The prospect of finding buried treasure has intrigued people for all of history. People have spent their lives and made epic voyages in search of the shiny stuff. Hobbyists and avid treasure hunters carry on the tradition with metal detectors.
But how do you get started treasure hunting? What type of gear will you need? Where do you start looking?
The first thing you need to do is determine what you want to do with metal detecting. Do you simply want to comb your backyard for coins or trinkets for the sake of curiosity? Is it something you'd like to do with your child? Or would you like to search for potentially valuable items, such as gold or silver, without being fooled by scrap items such as old aluminum cans?
For casual hobbyist purposes, a simple, affordable, and easy-to-work metal detector is recommended. A basic unit such as the Bounty Hunter Challenger will do the trick. These units are able to detect the full spectrum of metals as any metal detector (so if by chance there is gold in your backyard, you stand a chance of finding it!). They have less bells and whistles that you won't be needing, making these options simpler to operate. These more basic units are often also available in smaller sizes for children, such as the Bounty Hunter Junior.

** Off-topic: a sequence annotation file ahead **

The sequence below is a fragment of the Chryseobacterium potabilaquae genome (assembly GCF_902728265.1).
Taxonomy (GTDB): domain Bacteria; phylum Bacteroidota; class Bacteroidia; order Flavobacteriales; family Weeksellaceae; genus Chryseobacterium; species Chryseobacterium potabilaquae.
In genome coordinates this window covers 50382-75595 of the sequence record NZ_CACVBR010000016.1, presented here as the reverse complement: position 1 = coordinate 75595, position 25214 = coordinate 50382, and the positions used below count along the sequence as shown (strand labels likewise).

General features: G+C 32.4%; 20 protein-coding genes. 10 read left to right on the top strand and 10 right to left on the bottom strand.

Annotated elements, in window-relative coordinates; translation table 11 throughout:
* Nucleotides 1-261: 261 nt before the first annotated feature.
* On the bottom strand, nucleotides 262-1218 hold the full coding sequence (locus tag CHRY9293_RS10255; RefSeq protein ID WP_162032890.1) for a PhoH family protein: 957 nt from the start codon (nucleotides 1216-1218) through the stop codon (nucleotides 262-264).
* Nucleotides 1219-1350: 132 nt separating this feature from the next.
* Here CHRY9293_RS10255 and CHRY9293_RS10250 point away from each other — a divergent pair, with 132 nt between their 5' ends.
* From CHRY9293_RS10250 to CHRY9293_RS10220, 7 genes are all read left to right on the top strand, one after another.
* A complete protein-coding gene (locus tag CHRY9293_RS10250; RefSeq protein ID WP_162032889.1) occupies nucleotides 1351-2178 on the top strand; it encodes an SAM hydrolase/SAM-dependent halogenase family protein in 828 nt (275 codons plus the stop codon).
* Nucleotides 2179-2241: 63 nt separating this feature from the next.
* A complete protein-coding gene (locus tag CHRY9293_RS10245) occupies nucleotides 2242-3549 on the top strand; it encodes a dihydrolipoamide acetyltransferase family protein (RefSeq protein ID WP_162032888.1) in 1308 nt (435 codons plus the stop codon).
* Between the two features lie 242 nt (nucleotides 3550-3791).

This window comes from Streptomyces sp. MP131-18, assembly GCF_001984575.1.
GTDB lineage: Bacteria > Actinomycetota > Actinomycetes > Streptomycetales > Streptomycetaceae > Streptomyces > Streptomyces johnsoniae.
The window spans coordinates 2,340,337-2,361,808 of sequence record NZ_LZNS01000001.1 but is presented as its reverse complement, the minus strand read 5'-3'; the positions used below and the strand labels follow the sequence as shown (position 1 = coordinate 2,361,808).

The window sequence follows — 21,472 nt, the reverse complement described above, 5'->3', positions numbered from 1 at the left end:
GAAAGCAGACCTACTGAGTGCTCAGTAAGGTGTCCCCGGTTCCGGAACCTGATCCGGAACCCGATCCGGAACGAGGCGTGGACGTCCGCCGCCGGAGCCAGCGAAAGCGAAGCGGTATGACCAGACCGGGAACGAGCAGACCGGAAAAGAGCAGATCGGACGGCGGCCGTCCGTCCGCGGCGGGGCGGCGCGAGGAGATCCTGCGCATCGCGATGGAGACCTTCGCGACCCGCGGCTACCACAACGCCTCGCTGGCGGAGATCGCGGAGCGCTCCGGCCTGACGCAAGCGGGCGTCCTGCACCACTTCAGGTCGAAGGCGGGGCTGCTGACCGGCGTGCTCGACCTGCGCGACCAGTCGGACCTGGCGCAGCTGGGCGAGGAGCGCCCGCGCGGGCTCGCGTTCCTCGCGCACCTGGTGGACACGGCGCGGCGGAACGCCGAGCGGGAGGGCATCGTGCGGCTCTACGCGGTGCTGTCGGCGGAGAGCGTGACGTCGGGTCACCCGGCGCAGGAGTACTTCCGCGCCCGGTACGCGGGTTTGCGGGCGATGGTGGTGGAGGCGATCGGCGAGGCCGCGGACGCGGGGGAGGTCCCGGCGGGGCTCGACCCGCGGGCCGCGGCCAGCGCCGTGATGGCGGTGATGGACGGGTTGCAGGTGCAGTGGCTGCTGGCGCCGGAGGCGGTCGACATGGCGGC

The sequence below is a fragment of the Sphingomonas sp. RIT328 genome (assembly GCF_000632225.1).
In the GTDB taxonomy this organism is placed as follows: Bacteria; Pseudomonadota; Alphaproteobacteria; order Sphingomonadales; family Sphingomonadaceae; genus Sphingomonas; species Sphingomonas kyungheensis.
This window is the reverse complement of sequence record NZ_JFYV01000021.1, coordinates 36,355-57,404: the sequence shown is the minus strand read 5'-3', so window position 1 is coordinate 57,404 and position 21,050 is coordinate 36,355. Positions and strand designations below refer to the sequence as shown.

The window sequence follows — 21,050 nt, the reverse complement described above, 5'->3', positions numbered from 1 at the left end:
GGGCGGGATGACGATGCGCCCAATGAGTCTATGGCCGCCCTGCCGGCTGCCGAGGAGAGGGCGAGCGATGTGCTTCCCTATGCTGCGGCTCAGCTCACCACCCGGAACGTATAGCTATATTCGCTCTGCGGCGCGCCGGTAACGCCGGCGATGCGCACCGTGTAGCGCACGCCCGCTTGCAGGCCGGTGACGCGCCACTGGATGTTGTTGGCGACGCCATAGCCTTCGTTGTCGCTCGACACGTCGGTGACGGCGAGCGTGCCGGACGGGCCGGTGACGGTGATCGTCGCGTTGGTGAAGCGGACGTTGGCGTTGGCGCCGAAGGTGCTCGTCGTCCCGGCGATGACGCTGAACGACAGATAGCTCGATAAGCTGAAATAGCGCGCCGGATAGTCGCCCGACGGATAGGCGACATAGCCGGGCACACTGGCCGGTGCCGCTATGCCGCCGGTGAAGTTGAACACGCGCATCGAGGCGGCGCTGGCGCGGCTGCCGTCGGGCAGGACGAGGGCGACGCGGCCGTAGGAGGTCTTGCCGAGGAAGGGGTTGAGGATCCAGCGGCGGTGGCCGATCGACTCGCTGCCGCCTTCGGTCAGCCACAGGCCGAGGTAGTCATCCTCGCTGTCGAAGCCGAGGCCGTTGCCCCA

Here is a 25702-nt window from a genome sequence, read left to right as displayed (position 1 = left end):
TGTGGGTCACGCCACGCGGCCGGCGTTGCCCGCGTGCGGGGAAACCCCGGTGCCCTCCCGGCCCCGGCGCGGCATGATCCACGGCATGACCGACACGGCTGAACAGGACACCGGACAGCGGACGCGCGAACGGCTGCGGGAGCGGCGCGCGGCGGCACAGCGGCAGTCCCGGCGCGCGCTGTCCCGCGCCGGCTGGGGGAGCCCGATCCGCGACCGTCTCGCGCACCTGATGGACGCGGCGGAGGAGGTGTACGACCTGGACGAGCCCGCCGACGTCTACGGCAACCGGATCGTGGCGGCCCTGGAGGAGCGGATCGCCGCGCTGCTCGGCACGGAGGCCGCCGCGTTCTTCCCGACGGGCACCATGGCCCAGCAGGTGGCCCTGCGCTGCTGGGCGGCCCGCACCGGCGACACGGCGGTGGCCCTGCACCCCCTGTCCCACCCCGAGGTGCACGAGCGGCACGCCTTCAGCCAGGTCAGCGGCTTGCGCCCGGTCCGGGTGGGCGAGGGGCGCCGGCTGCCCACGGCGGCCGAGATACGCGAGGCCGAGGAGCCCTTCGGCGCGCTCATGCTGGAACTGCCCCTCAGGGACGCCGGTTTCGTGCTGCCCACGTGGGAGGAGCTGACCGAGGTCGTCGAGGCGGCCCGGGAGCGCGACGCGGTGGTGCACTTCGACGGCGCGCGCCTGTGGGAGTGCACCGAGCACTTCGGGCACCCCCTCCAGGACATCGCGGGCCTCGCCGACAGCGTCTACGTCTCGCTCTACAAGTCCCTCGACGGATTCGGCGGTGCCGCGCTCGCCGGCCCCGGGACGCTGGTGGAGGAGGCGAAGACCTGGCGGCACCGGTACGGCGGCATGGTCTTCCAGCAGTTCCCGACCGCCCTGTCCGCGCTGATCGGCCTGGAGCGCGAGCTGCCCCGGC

For more advanced purposes, there are models such as the Bounty Hunter Camo LS with greater control of discrimination or notching, which filter the types of metals your metal detectors alerts you to. For instance, you may set it so that it will only beep when detecting metals on the gold end of the metal spectrum, and not, say, iron or aluminum. These models often have built in pin-pointers, which allow you to pin point very small objects in an area your metal detector has found objects in.
Beyond your gear, you need to determine where you might go metal detecting. It is important to do your research on a site you have your eye on, and to be aware of laws and regulations in the area. For instance, it is illegal to metal detect in National parks or monuments. Some states may require permits or may have other similar restrictions. Regulations by state can be found here: http://www.mdhtalk.org/maps/fp-map-regulations.htm. Lastly, be respectful and courteous. Don't leave holes dug where people may be walking or hiking, as this can be dangerous.
Enjoy your new hobby, and good luck!